ALTHOUGH THE FALLS ARE GONE and only a few still remember the thunder caused by the cascading water, tribal leaders and residents are adamant that Celilo Village will remain. “It was concluded that a presence of Native American Tribes was important and had to remain on the Columbia River and that it would be the Celilo Village and the people that endured and continued to live there,” said Antone Minthorn, chairman of the Board of Trustees for the Confederated Tribes of the Umatilla Indian Reservation. He credits the perseverance of one resident with helping to reshape her community. “I was approached more than once and challenged by a persistent Celilo Villager [Delilah Heemsah] in the early days about any progress being made,” Minthorn said. “That persistence provided the energy and coordination to keep us all moving — that is, the [Wy-Am ] board, [Corps of Engineers] Portland District, and the Yakama, Warm Springs, and Umatilla councils.”[11] Heemsah, whose father fished on the platforms at Celilo Falls and whose mother prepared the river’s gifts for her family and to sell, is still working to keep her community relevant and viable for the next generation of Celilo Village residents. Even without the falls, tradition will remain strong on the banks of the Columbia River.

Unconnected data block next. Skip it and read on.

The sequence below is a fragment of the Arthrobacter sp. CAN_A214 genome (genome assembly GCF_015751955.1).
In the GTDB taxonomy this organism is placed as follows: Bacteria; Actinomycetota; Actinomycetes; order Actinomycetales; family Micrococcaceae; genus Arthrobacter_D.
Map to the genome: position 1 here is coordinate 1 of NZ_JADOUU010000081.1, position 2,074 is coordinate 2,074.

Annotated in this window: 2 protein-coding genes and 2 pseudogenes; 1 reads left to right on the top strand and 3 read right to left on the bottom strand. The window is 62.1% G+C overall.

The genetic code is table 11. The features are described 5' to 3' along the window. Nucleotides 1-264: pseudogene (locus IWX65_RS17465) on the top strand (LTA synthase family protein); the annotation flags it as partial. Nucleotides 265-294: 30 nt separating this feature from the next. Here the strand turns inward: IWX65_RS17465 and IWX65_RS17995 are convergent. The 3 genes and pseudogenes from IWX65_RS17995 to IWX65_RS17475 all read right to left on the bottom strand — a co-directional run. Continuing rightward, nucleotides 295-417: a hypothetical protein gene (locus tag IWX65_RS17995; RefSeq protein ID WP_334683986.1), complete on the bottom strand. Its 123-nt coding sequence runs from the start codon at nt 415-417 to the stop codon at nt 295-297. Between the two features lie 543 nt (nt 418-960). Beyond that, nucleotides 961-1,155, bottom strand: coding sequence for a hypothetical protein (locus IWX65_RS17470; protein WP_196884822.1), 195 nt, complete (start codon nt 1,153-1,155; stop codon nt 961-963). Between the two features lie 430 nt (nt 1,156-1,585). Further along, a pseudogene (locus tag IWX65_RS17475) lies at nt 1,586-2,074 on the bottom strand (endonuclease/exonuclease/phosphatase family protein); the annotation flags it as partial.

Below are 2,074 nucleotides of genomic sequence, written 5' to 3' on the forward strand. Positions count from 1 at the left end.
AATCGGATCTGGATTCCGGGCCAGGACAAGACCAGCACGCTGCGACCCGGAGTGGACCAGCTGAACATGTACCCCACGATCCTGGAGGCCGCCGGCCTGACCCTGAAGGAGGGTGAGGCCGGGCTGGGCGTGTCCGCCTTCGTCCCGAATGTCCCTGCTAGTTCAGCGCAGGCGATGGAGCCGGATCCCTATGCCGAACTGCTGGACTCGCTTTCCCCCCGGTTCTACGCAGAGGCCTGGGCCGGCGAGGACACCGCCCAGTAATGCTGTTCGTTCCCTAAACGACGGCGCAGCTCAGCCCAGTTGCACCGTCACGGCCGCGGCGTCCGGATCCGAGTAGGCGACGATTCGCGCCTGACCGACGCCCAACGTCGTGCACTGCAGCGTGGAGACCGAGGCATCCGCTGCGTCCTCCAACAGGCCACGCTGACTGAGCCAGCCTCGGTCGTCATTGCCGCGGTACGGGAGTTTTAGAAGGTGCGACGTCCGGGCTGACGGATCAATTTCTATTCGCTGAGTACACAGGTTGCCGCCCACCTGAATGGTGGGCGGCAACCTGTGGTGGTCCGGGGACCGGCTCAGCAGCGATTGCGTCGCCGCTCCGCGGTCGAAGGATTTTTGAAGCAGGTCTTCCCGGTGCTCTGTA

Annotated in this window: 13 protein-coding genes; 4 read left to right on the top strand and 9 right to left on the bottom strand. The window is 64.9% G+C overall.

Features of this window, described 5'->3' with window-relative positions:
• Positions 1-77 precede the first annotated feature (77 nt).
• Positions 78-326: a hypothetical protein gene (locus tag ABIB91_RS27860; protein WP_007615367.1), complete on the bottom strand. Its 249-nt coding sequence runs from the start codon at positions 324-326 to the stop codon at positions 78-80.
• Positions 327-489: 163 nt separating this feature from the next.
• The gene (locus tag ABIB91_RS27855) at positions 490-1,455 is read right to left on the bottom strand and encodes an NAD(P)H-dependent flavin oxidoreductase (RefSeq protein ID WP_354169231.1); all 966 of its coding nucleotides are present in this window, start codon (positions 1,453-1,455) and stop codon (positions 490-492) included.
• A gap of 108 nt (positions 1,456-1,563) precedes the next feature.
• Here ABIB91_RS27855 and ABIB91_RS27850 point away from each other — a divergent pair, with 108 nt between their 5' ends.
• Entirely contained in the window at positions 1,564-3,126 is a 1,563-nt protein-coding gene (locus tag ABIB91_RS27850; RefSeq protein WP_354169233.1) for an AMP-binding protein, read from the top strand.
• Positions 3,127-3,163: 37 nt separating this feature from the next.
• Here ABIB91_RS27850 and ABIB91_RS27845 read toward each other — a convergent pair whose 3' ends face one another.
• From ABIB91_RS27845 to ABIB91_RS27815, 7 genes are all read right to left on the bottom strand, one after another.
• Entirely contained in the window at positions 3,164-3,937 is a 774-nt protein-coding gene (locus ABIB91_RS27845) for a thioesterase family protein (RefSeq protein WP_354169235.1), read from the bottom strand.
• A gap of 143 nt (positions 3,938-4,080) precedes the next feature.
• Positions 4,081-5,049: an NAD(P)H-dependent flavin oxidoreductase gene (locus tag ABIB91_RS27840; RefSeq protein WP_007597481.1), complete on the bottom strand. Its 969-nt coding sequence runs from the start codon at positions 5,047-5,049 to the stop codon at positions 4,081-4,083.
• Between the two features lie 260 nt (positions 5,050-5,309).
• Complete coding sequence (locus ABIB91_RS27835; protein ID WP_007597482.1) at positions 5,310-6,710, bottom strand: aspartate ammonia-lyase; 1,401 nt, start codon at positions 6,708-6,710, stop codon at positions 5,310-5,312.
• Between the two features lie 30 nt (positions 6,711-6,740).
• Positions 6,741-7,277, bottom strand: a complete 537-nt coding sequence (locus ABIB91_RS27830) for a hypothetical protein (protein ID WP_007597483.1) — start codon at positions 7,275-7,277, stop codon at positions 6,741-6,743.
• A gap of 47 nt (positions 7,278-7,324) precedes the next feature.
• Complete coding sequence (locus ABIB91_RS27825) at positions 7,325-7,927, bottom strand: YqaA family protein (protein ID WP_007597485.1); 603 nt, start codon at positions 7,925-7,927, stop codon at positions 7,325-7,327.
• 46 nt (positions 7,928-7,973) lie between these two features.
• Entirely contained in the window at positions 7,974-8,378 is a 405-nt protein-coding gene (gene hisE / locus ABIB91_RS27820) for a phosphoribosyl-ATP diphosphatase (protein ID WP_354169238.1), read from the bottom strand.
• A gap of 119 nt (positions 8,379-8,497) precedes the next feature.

When U.S. Army officers Meriwether Lewis and William Clark explored the Columbia River in 1805 and 1806, they were met and helped by Indian peoples who had lived near and fished the river for thousands of years. Perhaps some people knew then that the region would never be the same. As white settlers followed the Corps of Discovery less than twenty years later, that understanding must have became clearer with every wagon seen heading west. In 1871, the Corps of Engineers established the Portland District, whose mission was to improve water-borne transportation to facilitate the movement of commerce. For decades, federal interest in the region was focused on meeting the needs of a growing society, often at the expense of Native Americans. The construction of The Dalles Dam in 1957 was a devastating blow to those who had traditionally fished in the rushing waters of Celilo Falls. The Corps, as the nation’s engineers, built the structure, but the decision do to so rested with the federal government and resulted from a variety of local and national influences. Many years later, the Corps, largely because of the vision and perseverance of a few individuals, helped the United States live up to responsibilities that stemmed from treaties signed in 1855. At last, the residents of Celilo Village are watching their village receive improvements they have been waiting fifty years to see.


1. William F. Willingham, A History of the Portland District U.S. Army Corps of Engineers (Washington, D.C.: U.S. Government Printing Office, 1992), 160.

2. Treaty with the Yakama, 1855, Article 3, paragraph 2. Similar language was used in treaties with other Pacific Northwest tribes. See Charles J. Kappler, ed., Indian Affairs: Laws and Treaties, vol. 2 (Washington, D.C.: GPO, 1904).

3. George Miller, conversations with the author in August and September 2007.

4. Ibid.

5. Ibid.

6. Ibid.

7. Ibid.

8. Lt. Gen. Carl Strock, Celilo Village longhouse dedication ceremony, July 23, 2007, in possession of the author.

9. “Ancient place has new features,” Oregonian, July 11, 2007.

10. George Miller, conversations.

11. Antone Minthorn, e-mail message to author, September 7, 2007.